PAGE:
For years now I have wanted to tap our birch trees. Every year I talked about doing it, and every year the trees leafed out before we got around to it. Last year we did look for some taps, but didn’t find any. I did find some instructions on making your own, and I guess that was what we were going to try this year, but a couple months back a couple months we stumbled upon some taps at our local feed store. We bought 6, planning on starting small. Taps in hand I started doing research on how to tap the birches and how to make the syrup. I discovered some disappointing information. One, birch sap is a lot less “sweet” than maple. It takes about 40-50 gallons of maple sap to make a gallon of syrup, and with birch it takes 80-100 gallons to make 1 gallon of syrup! WOW how the heck was I going to accomplish that? Two, birch sap, being not as sweet, doesn’t really make table syrup like maples; the cute little bottles of birch syrup around town actually have fructose added to it to make it sweeter for that use. Ok, so maybe this isn’t going to be the best idea ever…. I do know that birch beer soda and alcoholic beer have been made, so I decided this was where I would start. Several years ago I saved a pdf I found online from the University of Alaska that talks all about birch, tapping, making syrup, and also has recipes for birch soda, beer and wine.
We tapped 1 tree; we think around mid April, we didn’t write it down. We used plastic milk jugs with a wire around it to hang from the tap to collect the sap. About May 5th the sap started flowing (we are having a cool spring, and are about 2 weeks behind last year). DH got the other taps in, great nothing to put it in! I bought a couple food grade buckets the next day because we had 5 gallons of sap. I highly suggest you have a PLAN when tapping trees, because I wasn’t prepared to do anything with it. I had thought about making syrup, but then the idea of 100 gallons for 1 gallon put me off. I decided to make the beer and soda recipe. So over the week I got together what I needed for both (much more will be coming about homebrewing). I also do not suggest you start researching homebrewing birch beer, if you have never done it before and have no supplies, AFTER the sap starts flowing. In fact, I suggest you research it MONTHS before! So we put it in buckets and put them in the cold garage hoping it would stay good. The beer recipe called for a pint of birch syrup, since I didn’t want the fructose added stuff, eventually I decided to try to boil it down and make some syrup. The sap that had been in the buckets for a week was spoiled. So refrigerate, freeze or use it right away when you get it, it really doesn’t store.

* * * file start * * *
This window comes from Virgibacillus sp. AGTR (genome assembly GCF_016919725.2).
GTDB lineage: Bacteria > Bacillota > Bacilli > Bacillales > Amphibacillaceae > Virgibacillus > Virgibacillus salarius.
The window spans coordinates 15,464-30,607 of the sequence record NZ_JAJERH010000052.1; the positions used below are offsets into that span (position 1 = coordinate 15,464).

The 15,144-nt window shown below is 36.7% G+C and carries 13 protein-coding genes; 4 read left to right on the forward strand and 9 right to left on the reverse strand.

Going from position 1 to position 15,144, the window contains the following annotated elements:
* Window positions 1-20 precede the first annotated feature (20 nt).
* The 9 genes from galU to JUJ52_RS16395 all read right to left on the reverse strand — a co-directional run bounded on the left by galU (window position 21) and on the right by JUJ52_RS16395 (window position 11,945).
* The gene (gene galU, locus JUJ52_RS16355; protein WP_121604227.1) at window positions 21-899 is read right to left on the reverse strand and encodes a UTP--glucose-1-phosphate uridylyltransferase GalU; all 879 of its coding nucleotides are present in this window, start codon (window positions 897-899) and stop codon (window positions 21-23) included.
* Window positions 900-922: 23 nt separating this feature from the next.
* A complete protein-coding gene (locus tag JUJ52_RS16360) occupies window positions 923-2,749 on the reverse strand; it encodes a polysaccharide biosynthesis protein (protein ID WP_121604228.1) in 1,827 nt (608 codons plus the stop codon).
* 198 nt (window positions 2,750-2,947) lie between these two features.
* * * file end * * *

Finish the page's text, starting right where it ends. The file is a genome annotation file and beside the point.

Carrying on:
How to tap a birch:
- Drill a hole with a 3/8” bit, 1 ½-1 ¾ inches deep
- Hammer in the tap
- For birch, use plastic containers to collect, because of its acidity, metal buckets like for maple will make the sap taste like metal
- Collect the sap on a regular basis and refrigerate, freeze or make syrup quickly, it doesn’t store well
To make the syrup:
I have a large pot which holds 4 gallons, I boiled on high until it looked like tea and had about 2” left in the bottom. Then I turned it down and boiled at 200 degrees until about 1 cup is left. It had some debris in it so I filtered it through some cheese cloth. I just stored in the fridge because I am putting it right into soda and beer. It takes like 7 hours to boil it down to get 1 cup, I needed 3 cups for my plans. I’m still not really sure it is worth it, but I’m on my last batch today. I’ve read to do it outside if possible, because it can peel wall paper etc… I have a log home and my kitchen is all wood, so I did it inside. The finished syrup is pleasant, thinner than maple, sort of a molasses taste. Maybe I overcooked it, I'm not sure...
My next post I’ll talk about making the soda. I expect we won’t get any after today or the next day, I think we are getting ready to leaf out.